carefully as usual.

      For what it is worth, it's correct Bellamy said the United States
(state department) was considering certain measures ("options" is the word)
on Zimbabwe. He did suggest that some of these options might probably affect
some aspects of Zimbabwe's sovereignty, an ego problem those who are not
able to feed themselves must resolve (my addition).

      The idea of "national sovereignty", even under the best of
circumstances, is fast becoming an obsolete concept, an anachronism in an
age of interdependence of states, particularly in small, weak and starving

      Kungotaura chete, wasting valuable time when we should realistically
assess our opportunities or lack of them. There is no sense in burying our
heads in the sand in the hope that the veldt fire will not burn us if we don
't look at it.

      Anyway, the point was made by the Zimbabwean speakers that food relief
from or through the government was often given on partisan lines, meaning
that if you were known to be in the opposition - the Movement for Democratic
Change to be exact - you were unlikely to get food relief.

      Not only that, you were most likely to be singled out for violence and
torture. They alleged, perhaps wrongly, that Matabeleland had been a
deliberate victim on both counts.

      (If they only know what Charles Mangongera and his research team saw
and were subjected to in the Mount Darwin area in Mashonaland Central!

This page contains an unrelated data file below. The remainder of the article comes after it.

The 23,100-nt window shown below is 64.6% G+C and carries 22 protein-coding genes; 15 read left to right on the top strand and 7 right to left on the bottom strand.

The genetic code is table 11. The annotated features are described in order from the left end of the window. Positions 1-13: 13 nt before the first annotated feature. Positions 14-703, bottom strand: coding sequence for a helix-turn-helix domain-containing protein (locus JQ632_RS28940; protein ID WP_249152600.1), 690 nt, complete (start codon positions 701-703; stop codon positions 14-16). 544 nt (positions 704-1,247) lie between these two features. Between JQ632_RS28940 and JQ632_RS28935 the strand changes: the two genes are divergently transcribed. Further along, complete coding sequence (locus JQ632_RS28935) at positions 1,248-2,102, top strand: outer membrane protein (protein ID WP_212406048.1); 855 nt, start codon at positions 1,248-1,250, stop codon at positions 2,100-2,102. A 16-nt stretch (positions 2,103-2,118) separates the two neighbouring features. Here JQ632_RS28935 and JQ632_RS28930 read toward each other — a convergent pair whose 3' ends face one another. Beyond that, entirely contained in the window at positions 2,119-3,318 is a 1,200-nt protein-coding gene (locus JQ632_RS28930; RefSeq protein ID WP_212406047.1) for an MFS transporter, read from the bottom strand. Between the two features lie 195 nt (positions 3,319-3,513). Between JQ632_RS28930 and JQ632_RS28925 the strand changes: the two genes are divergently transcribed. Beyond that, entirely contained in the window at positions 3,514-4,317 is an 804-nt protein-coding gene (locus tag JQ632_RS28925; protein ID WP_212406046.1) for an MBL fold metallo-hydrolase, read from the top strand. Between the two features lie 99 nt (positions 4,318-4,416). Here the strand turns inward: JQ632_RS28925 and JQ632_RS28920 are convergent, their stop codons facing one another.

Complaints of selective food distribution are everywhere).

      A fellow Zimbabwean, who sat copiously capturing what the four
speakers were saying as well as questions or remarks from the floor,
introduced himself as from the Zimbabwe embassy in Washington (he did not
wear dark glasses!) and made very good, if subtle, points in defence of the
Zimbabwe government.

      (I observed that the chairman of this meeting may have known him and
wanted to sideline him, for he had been raising his hand for a long time
hoping for early recognition).

      Anyway, this comrade said - in defence of the government - that it
certainly was not government policy to give food relief selectively; that
what the three speakers were quoting from whatever utterances may have been
made by Didymus Mutasa and Deputy Foreign Minister Abedinico Ncube were
their personal views. The three speakers had quoted both gentlemen as having
said "food relief will be given to ZANU PF supporters only".

      Where I thought this diplomat was at his best (and at this point he